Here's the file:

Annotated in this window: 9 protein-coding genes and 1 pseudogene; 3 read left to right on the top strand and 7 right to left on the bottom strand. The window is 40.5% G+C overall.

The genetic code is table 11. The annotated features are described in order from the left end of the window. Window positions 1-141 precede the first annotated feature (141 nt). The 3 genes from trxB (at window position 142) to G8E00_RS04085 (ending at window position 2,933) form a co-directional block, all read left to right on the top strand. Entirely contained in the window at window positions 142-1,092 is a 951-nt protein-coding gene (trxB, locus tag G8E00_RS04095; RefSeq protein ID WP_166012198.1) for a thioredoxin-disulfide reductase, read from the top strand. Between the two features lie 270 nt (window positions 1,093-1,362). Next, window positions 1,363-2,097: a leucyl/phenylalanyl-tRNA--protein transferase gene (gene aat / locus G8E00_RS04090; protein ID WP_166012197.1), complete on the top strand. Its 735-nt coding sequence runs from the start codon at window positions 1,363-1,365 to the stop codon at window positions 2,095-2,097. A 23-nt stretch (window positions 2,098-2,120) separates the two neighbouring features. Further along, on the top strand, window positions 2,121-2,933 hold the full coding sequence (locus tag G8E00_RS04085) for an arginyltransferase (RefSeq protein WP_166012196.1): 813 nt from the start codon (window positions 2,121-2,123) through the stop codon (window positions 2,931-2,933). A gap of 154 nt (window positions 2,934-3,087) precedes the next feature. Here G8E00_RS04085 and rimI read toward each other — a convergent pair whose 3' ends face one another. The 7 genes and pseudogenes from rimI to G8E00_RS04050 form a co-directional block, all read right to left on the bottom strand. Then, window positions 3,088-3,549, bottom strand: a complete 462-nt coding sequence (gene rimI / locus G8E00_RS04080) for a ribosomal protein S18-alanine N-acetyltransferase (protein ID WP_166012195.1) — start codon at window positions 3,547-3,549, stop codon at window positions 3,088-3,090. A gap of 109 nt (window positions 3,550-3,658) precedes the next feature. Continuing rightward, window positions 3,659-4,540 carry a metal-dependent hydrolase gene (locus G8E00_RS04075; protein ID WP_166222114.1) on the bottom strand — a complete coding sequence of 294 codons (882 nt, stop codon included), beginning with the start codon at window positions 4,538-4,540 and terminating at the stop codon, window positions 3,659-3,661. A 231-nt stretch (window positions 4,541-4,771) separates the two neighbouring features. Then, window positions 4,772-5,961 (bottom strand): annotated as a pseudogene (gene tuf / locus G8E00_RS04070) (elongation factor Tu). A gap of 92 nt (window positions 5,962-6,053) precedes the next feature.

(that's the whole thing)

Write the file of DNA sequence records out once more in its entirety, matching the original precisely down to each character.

Annotated in this window: 9 protein-coding genes and 1 pseudogene; 3 read left to right on the top strand and 7 right to left on the bottom strand. The window is 40.5% G+C overall.

The genetic code is table 11. The annotated features are described in order from the left end of the window. Window positions 1-141 precede the first annotated feature (141 nt). The 3 genes from trxB (at window position 142) to G8E00_RS04085 (ending at window position 2,933) form a co-directional block, all read left to right on the top strand. Entirely contained in the window at window positions 142-1,092 is a 951-nt protein-coding gene (trxB, locus tag G8E00_RS04095; RefSeq protein ID WP_166012198.1) for a thioredoxin-disulfide reductase, read from the top strand. Between the two features lie 270 nt (window positions 1,093-1,362). Next, window positions 1,363-2,097: a leucyl/phenylalanyl-tRNA--protein transferase gene (gene aat / locus G8E00_RS04090; protein ID WP_166012197.1), complete on the top strand. Its 735-nt coding sequence runs from the start codon at window positions 1,363-1,365 to the stop codon at window positions 2,095-2,097. A 23-nt stretch (window positions 2,098-2,120) separates the two neighbouring features. Further along, on the top strand, window positions 2,121-2,933 hold the full coding sequence (locus tag G8E00_RS04085) for an arginyltransferase (RefSeq protein WP_166012196.1): 813 nt from the start codon (window positions 2,121-2,123) through the stop codon (window positions 2,931-2,933). A gap of 154 nt (window positions 2,934-3,087) precedes the next feature. Here G8E00_RS04085 and rimI read toward each other — a convergent pair whose 3' ends face one another. The 7 genes and pseudogenes from rimI to G8E00_RS04050 form a co-directional block, all read right to left on the bottom strand. Then, window positions 3,088-3,549, bottom strand: a complete 462-nt coding sequence (gene rimI / locus G8E00_RS04080) for a ribosomal protein S18-alanine N-acetyltransferase (protein ID WP_166012195.1) — start codon at window positions 3,547-3,549, stop codon at window positions 3,088-3,090. A gap of 109 nt (window positions 3,550-3,658) precedes the next feature. Continuing rightward, window positions 3,659-4,540 carry a metal-dependent hydrolase gene (locus G8E00_RS04075; protein ID WP_166222114.1) on the bottom strand — a complete coding sequence of 294 codons (882 nt, stop codon included), beginning with the start codon at window positions 4,538-4,540 and terminating at the stop codon, window positions 3,659-3,661. A 231-nt stretch (window positions 4,541-4,771) separates the two neighbouring features. Then, window positions 4,772-5,961 (bottom strand): annotated as a pseudogene (gene tuf / locus G8E00_RS04070) (elongation factor Tu). A gap of 92 nt (window positions 5,962-6,053) precedes the next feature.